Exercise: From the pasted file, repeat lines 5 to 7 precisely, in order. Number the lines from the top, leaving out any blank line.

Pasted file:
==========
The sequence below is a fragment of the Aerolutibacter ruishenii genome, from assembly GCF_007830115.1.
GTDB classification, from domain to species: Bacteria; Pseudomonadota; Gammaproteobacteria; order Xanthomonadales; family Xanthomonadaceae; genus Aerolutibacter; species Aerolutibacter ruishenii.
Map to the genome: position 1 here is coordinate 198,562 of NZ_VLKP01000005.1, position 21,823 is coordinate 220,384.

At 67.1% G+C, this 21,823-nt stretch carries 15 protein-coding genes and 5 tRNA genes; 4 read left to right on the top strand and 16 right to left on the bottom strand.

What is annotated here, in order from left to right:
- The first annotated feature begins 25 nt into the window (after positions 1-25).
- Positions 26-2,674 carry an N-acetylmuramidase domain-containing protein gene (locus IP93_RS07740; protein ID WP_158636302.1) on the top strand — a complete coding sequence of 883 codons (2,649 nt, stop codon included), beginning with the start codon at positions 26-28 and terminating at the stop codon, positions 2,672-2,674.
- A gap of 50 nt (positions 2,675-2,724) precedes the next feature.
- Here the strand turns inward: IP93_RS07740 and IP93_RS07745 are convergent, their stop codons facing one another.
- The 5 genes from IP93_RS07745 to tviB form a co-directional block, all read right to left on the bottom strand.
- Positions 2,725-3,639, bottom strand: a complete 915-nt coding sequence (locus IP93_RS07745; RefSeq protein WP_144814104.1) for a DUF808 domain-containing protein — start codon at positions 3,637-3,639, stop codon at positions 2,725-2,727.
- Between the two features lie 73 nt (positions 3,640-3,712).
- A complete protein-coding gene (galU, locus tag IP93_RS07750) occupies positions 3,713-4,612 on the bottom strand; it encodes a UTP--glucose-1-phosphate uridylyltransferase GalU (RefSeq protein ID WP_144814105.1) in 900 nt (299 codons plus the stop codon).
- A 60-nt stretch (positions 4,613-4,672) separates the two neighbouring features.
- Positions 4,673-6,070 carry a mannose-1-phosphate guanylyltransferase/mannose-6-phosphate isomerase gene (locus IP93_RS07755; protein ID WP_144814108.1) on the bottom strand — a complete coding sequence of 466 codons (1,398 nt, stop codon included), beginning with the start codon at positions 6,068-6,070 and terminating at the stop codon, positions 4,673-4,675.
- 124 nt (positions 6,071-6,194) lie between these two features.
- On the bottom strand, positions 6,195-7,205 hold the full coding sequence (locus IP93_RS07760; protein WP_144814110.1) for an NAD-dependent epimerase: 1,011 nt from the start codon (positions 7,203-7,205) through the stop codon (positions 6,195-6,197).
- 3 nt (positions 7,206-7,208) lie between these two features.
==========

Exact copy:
What is annotated here, in order from left to right:
- The first annotated feature begins 25 nt into the window (after positions 1-25).
- Positions 26-2,674 carry an N-acetylmuramidase domain-containing protein gene (locus IP93_RS07740; protein ID WP_158636302.1) on the top strand — a complete coding sequence of 883 codons (2,649 nt, stop codon included), beginning with the start codon at positions 26-28 and terminating at the stop codon, positions 2,672-2,674.